An Atlantic-sponsored policy briefing with key stakeholders on the future of biosimilars examined the expected impact of President Trump’s policies on the future of the biosimilar industry, how changes in regulation will affect the number of biosimilars approved, and what impact these changes will have on ensuring that biosimilars are safe and accessible for patients who need them. The Washington, DC, briefing on March 15, 2017, included Rep. Michael Burgess, MD, R-Texas, and chairman of the House Energy and Commerce Committee; David Fox, partner in the law firm of Hogan Lovells; Len Lichtenfeld, MD, deputy chief medical officer of the American Cancer Society; and Jim Van Lieshout, vice president of Market Access and Pharmacy Strategy at Apobiologix.
Rep. Burgess, a physician, has been in Congress long enough to have experienced 2 previous iterations of the negotiations over the FDA user fee acts (in 2007 and 2012). Burgess’s description of his past experiences with the user fee negotiation process suggest there was “drama” and turbulence prior to each reauthorization, but he said that despite the friction and disagreements in those instances, the bills were signed, the work was done ahead of schedule, and the act was reauthorized for the next 5 years. Burgess noted that if there’s anything he can take away from his tenure on the Energy and Commerce Committee, it’s that members of Congress can occasionally put disagreements aside and do the right thing for the American people. For the Biosimilar User Fee Act (BsUFA) II to be renewed, Congress will again have to come to an agreement and sign off on it before the end of September 2017 when the current act expires. Uncertainty and friction is once again high in the Congress as a result of the proposed repeal-replacement of the Affordable Care Act (ACA) by the Trump administration, and the hiring freeze will complicate the FDA’s promise to increase staffing of the agency’s biosimilar review team. Rep. Burgess said Congress must aim for a July timeframe to sign off on the user fee act agreement because of FDA hiring practices and notifications.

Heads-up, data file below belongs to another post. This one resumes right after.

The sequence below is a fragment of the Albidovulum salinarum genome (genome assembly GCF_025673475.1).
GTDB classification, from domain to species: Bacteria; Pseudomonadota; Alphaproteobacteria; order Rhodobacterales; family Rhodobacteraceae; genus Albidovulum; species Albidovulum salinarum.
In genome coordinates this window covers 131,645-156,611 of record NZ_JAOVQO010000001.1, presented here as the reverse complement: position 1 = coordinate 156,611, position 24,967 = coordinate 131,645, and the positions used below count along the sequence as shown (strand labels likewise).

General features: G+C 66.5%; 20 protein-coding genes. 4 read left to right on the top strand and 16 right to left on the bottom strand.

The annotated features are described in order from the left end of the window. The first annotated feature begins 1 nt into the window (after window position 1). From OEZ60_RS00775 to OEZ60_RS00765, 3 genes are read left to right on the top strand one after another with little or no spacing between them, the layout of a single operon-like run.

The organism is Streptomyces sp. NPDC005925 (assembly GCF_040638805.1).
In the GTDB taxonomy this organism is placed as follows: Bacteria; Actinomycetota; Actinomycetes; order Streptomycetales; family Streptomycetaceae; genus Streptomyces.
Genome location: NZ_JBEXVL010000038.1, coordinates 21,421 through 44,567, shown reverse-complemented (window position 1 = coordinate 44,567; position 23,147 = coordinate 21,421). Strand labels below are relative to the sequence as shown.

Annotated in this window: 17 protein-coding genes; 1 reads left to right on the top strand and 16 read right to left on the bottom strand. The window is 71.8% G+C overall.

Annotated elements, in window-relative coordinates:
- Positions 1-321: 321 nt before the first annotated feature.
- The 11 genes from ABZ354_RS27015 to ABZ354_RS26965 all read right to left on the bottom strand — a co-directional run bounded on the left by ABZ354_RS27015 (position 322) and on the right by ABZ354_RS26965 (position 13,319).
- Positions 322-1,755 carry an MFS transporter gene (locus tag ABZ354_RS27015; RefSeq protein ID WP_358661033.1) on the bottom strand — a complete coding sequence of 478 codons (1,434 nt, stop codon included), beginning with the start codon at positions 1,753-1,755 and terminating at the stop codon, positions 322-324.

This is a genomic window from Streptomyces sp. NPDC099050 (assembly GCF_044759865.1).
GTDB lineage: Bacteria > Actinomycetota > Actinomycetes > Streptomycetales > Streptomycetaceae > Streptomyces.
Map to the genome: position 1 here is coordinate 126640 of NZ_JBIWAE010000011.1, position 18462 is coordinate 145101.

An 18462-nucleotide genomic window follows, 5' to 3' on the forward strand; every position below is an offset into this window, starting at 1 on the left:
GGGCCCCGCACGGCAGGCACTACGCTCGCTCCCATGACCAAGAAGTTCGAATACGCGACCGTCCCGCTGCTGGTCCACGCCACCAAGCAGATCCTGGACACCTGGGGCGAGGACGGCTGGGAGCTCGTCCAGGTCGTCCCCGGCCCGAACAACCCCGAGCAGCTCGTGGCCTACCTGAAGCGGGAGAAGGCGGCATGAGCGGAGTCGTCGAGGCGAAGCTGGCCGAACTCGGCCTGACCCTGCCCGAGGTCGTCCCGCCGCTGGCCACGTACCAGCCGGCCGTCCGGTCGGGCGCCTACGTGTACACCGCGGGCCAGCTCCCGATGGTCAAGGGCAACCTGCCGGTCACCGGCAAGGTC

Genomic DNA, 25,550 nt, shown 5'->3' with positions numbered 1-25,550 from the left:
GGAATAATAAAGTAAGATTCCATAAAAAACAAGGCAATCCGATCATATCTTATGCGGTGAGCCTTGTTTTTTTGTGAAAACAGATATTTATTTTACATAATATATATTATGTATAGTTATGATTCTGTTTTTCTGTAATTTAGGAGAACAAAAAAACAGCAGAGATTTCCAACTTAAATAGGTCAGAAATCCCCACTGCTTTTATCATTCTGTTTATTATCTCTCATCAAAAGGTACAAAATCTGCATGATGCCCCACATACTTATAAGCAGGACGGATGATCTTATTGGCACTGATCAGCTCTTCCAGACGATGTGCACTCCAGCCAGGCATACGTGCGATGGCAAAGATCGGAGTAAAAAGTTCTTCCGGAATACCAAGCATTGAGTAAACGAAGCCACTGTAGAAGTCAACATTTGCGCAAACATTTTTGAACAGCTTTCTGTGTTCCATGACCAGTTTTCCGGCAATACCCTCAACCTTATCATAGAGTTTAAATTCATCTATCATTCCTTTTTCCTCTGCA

Looking to the future, Rep. Burgess said he hoped the Biologics Price Competition and Innovation Act (BPCIA) will become more efficient in the next 5 years of BsUFA II, assuming it is renewed. He said the FDA was responsible for bringing about efficiency, however, not the Congress. “The user fee agreements are stuck between the agency and the industry, and the subcommittee’s role is to oversee and ratify that process if it’s found acceptable,” he said. “We can’t have members of Congress deciding which biosimilars get approved and brought to the market,” no matter how much frustration there is between representatives of the FDA and industry.
Burgess stressed that if biosimilars are going to make a difference, there must be more approvals. The FDA and industry can expect Congress to look for significant increase in biosimilar approvals on the next “BsUFA report card,” he said, and stressed that biosimilars are needed so more patients can be treated for less money, a goal that he will kept in mind in his Committee work.